You have to admit that this is a good time for Jews in baseball.
On the field, Team Israel’s strong showing was the talk of the World Baseball Classic. Meanwhile, Ian Kinsler played a key role on the U.S. team. While Alex Bregman had limited duty for the U.S., the star watch is on for the 22-year old as he set to play his first full season in the big leagues.
Ryan Braun, Kevin Pillar and Joc Pederson all will have leading roles with their teams. And there even will be a Jewish starting pitcher on opening day: Veteran Scott Feldman is getting the nod for Cincinnati.
Let’s not forget, Cubs president Theo Epstein still is basking in winning the 2016 World Series. And this year’s Hall of Fame induction ceremonies will have special meaning with the enshrinement of former commissioner Bud Selig.
All in all, much nachas for the Jew Crew.
With the 2017 season starting this week, here’s our ranking of the top Jewish players and a scouting report of what to expect:
Ian Kinsler, Detroit:
At 34, Kinsler is showing no signs of slowing down as the No. 1 Jewish player in the game. In fact, he had one of his best all-around seasons for Detroit in 2016. At the plate, he hit .288 with 28 homers (his most since 2011) and 83 RBIs. He also had .347 on-base percentage and scored 117 runs. Defensively, Kinsler won his first Gold Glove Award for his play at second base. He should have been selected for his fifth All-Star Game, but somehow was overlooked. He is an All-Star in our book. Hopefully, he will get the recognition he deserves in the 2017.
Ryan Braun, Milwaukee:
Braun moves up a notch from third going into 2016. After several rough years, some of which was caused by self-inflicted issues, he showed off the form in 2016 that makes him one of the top hitters in the game.
Braun slugged 30 homers, his most since 2012, to go along with 91 RBIs and a .305 batting average in 135 games. He had an impressive .538 slugging percentage.
Also, for the second time in three years, Braun was the Brewers’ nominee for the Roberto Clemente Award in honor of his community service. He has made a nice personal comeback from his off-the-field problems.
Going into 2017, the question for Braun: How long will he remain in Milwaukee? The Brewers are in rebuilding mode, and they still are on the hook for another $76 million in salary to Braun. Look for Braun’s name to come up in trade talk with contenders hoping to add a big bat.
Alex Bregman, Houston:
Bregman debuts in this list at third, but it might not be long before he is first. In 2016, he showed why the Astros selected him with the second pick in the 2015 MLB draft. The 22-year-old got off to a slow start, going 1 for 34 after being called up in July. Then he caught fire. He hit 5 homers during a week in August. All told, the third-baseman delivered 8 homers and 34 RBIs while hitting .264 in only 49 games. Houston expects even bigger things from him in 2017. “Write it down – he will get 200 hits,” said teammate Jose Altuve. Indeed, it is just the start for what should be a great career.
Kevin Pillar, Toronto:
Somehow, Pillar did not win the Gold Glove last year. However, people who know baseball know his defense is elite. A scout in Sports Illustrated said, “Kevin Pillar is off the charts defensively. If the bat caught up to his defense, he’d be Mike Trout.”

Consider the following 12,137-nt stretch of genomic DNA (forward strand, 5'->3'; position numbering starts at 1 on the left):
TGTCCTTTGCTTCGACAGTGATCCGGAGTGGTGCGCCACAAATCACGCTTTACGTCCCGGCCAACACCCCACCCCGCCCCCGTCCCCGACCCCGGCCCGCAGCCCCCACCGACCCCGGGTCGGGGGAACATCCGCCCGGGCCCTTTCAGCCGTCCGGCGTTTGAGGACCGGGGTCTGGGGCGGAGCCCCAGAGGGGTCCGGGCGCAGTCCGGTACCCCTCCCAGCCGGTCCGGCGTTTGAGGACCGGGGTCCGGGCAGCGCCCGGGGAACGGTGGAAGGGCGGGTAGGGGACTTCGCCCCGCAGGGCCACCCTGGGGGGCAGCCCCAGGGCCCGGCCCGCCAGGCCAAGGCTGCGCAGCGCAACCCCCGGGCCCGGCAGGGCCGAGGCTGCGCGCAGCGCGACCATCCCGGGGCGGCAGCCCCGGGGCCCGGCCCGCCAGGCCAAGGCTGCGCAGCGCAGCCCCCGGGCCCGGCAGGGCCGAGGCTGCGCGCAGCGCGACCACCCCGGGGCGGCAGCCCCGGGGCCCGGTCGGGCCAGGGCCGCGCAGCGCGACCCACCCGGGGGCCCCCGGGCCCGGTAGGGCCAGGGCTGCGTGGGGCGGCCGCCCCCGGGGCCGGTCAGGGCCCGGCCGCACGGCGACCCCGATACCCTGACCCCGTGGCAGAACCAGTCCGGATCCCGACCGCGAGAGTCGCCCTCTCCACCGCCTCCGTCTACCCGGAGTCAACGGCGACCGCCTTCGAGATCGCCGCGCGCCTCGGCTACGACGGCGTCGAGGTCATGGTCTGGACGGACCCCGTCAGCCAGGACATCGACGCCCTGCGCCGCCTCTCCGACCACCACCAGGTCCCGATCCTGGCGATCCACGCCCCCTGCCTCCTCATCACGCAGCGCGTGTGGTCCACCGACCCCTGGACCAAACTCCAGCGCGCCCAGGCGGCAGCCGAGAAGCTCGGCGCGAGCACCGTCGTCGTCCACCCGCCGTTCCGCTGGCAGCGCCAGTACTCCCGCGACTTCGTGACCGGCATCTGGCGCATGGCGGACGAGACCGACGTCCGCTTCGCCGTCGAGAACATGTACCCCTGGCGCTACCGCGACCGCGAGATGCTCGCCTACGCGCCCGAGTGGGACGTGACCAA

Indeed, Pillar put together another highlight reel of great catches. Toronto pitchers are thrilled to have him patrolling centerfield.Offensively, Pillar would like to improve on a .266 batting average with 7 homers (down from 12 in 2015) and 53 RBIs.
Joc Pederson, Los Angeles:
Pederson made some strides in his second full season in the big leagues. He continued to display big-time power, hitting 26 homers. But more importantly, he improved his batting average from .210 in 2015 to .246, and cut down his strikeout from 170 to 130. He also had an impressive .352 on-base percentage. Only 25, Pederson could have a breakout year in 2017. The Dodgers will be counting heavily on him in a bid to go to the World Series.
Scott Feldman, Cincinnati:
The 34-year pitcher signed with the Reds in January without having a guaranteed spot in the rotation. Feldman then pitched well enough in the spring to be named Cincy’s opening day starter. It will be his third opening day assignment. “Baseball is just one of those funny games, you never really know what’s going to happen, can’t really predict the future, just stay ready for everything,” Feldman said. “It’s just an honor to get to take the ball on Opening Day and hopefully build off it and have a good season.”
Now 34, Feldman still is in demand because he knows how to get hitters out. Last year, he pitched for Houston and Toronto, going 7-4 with a 3.97 ERA in 40 games. He probably shouldn’t make long-term plans to stay in Cincinnati. Expect Feldman to be on the move to a contender in mid-season.
Danny Valencia, Seattle:
Looking for a right-handed bat, the Mariners traded for Valencia in November. Valencia, 32, hit .287, 17 home runs, 51 RBI and a .346 on-base percentage in 130 games with Oakland in 2016 He was particularly effective against left-handed pitching, hitting .318 (41-for-129) with seven doubles, seven homers, 19 RBI and a .924 OPS. “Danny’s skill set is a good fit for our club,” said Mariners general manager Jerry Dipoto. “He’s been a very productive offensive player, especially against left-handed pitching. In addition, his ability to handle all four corner positions presents (manager) Scott (Servais) with a welcome level of flexibility when creating lineups.”
A version of this article appeared on Jewishbaseballmusem.com
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